When I decided to leave the church it was all at once. On November 5, 2015, a few short months after the Supreme Court of the United States recognized marriage as a fundamental right belonging to all God’s children, The Church of Jesus Christ of Latter-Day Saints declared same-sex marriage to be apostasy–so anathema to the teachings of the church as to be tantamount to a total renunciation of the religion. The church barred the children of married gay parents from baptism absent special permission from the church president in Salt Lake City and  denouncement by the child of her parents’ marriage. I went to church on November 8, 2015 to register with my bishop my disagreement with the policy and walked out never to set foot in the building again.

The November Policy has since been walked back, but I haven’t.

I clung to the trappings of Mormonism in the days and weeks after I left. I read the Book of Mormon and saw myself in the prophet Moroni, the last of his kind who foretold and witnessed the destruction of his people, who wrote their stories and carried them with him to the bitter end. In my grief in the wake of the November Policy, I cried out to God and felt peace in my heart. I prayed for direction and felt the spirit telling me to go. That surprised me. I didn’t expect to hear God outside Mormonism’s brick walls.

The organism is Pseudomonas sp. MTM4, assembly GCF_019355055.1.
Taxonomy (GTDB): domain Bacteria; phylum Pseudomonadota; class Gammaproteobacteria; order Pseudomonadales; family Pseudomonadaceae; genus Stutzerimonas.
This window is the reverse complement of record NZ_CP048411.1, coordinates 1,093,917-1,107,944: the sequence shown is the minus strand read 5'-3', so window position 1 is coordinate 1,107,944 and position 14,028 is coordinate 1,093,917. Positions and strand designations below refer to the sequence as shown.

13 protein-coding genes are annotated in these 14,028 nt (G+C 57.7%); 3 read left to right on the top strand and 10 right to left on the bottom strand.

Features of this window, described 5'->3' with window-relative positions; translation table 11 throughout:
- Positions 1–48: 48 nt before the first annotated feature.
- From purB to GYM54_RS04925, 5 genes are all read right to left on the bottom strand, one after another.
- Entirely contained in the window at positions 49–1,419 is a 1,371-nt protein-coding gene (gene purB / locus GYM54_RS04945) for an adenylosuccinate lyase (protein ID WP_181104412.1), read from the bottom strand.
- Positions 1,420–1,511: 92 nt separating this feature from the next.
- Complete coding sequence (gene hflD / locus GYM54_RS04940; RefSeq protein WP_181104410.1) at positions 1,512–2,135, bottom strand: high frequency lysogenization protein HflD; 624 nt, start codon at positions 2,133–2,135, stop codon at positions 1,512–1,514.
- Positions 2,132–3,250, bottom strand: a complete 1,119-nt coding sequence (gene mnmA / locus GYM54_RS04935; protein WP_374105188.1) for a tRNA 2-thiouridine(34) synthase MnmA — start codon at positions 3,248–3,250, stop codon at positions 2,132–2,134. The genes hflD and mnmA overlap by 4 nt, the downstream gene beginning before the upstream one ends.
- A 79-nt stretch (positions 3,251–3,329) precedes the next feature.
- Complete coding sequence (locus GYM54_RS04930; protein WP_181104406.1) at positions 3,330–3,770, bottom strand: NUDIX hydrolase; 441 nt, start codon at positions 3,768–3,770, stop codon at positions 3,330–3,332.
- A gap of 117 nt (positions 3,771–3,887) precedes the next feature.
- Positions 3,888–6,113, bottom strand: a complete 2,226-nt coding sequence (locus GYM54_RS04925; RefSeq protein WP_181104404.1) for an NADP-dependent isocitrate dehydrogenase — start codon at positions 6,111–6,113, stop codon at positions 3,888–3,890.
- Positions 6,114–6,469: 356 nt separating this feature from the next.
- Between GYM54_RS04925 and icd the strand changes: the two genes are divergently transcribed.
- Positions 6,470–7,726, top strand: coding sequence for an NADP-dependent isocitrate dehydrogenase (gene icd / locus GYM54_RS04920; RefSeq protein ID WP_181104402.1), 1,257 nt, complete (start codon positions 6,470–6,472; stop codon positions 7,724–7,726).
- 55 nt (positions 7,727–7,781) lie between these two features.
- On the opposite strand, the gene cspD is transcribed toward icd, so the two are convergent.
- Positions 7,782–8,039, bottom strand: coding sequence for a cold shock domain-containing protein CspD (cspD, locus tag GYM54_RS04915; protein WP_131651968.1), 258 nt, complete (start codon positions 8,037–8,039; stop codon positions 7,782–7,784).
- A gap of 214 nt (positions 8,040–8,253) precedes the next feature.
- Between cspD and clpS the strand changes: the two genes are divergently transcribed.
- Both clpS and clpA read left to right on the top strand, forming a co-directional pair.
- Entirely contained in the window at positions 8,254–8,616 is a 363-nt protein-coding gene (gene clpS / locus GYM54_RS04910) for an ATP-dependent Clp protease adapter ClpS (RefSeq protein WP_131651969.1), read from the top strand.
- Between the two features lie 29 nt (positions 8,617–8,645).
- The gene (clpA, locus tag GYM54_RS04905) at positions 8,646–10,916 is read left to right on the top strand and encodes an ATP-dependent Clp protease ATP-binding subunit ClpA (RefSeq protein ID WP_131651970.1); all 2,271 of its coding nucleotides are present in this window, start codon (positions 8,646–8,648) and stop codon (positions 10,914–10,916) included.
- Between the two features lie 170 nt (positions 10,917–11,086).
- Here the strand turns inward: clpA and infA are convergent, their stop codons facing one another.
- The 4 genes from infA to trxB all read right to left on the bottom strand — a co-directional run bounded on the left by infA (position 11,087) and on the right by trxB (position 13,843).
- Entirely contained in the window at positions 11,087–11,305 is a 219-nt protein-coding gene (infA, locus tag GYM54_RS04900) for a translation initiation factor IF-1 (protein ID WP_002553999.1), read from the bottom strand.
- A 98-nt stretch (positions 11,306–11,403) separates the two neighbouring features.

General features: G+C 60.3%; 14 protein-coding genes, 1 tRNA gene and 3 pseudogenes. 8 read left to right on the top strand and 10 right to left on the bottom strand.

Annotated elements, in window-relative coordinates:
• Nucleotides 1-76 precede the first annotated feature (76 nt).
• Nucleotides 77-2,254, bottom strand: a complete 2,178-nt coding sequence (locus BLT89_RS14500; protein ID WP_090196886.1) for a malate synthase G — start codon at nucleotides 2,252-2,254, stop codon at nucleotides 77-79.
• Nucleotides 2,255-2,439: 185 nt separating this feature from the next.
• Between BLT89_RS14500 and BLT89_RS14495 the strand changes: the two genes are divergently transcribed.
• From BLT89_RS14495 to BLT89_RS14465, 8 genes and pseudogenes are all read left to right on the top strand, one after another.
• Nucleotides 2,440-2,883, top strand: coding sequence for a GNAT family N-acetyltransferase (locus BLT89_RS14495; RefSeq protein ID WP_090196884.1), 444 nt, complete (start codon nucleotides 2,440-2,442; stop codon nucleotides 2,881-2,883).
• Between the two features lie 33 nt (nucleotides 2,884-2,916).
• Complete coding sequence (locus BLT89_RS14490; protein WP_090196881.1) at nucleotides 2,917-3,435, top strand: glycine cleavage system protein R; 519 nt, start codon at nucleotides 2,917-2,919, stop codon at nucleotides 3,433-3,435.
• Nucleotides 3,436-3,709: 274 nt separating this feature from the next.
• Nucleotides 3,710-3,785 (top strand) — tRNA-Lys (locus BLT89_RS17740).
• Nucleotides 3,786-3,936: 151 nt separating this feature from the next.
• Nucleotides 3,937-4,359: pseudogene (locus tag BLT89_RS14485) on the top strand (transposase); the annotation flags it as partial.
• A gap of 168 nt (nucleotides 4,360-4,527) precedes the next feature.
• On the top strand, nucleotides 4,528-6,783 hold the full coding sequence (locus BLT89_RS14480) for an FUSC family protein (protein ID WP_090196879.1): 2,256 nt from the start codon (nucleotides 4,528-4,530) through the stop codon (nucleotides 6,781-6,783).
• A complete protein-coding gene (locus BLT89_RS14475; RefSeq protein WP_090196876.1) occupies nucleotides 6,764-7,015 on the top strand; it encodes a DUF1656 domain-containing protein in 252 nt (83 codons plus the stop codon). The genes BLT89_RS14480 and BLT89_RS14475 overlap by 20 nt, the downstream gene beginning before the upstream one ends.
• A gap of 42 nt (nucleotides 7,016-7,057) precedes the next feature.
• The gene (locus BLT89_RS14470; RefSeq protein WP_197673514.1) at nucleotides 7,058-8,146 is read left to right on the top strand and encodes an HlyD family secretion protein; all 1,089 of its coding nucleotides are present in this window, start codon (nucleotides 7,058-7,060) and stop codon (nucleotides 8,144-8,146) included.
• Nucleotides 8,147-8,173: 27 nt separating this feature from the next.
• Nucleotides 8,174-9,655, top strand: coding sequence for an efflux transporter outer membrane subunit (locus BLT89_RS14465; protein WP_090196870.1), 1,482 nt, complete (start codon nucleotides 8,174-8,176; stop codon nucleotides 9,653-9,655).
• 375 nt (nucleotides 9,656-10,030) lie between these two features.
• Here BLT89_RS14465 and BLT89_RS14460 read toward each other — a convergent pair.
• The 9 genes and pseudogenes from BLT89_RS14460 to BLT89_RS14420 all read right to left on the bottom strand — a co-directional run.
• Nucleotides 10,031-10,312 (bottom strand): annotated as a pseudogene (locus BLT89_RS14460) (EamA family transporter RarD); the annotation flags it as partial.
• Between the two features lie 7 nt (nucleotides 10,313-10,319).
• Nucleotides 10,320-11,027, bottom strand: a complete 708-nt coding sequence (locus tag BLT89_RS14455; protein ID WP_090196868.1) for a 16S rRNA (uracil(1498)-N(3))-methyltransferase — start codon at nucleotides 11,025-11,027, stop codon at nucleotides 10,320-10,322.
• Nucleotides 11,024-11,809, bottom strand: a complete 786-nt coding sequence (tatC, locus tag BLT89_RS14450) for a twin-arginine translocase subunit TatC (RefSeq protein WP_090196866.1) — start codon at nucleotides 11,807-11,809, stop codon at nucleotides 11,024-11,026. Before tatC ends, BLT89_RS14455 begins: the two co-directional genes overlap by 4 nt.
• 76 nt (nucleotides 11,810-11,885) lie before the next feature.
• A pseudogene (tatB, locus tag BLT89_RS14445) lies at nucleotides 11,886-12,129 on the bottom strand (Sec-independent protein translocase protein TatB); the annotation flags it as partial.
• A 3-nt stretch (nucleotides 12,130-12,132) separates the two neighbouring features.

I followed this revelation into other churches. I worshipped with the Unitarian Universalists. I liked their spare sanctuary, their earnest intentions, their white take on world music, and their mind-bending sermons, but they didn’t like me, a messy woman with a wiggly toddler, both of us crying in the back row. A woman told me to take my daughter out, because she was distracting, so I did and never went back. I wondered if leaving churches would become my new thing.

I found my way into a United Methodist Church. I trusted the rainbow flag out front and was heartened to see activity bags for children hanging on a coat rack outside the chapel but I was wary of putting my family and my heart on the line again. I kept my emotional distance but brought my body and my daughter’s back week after week month after month until the years piled up and I knew we were safe.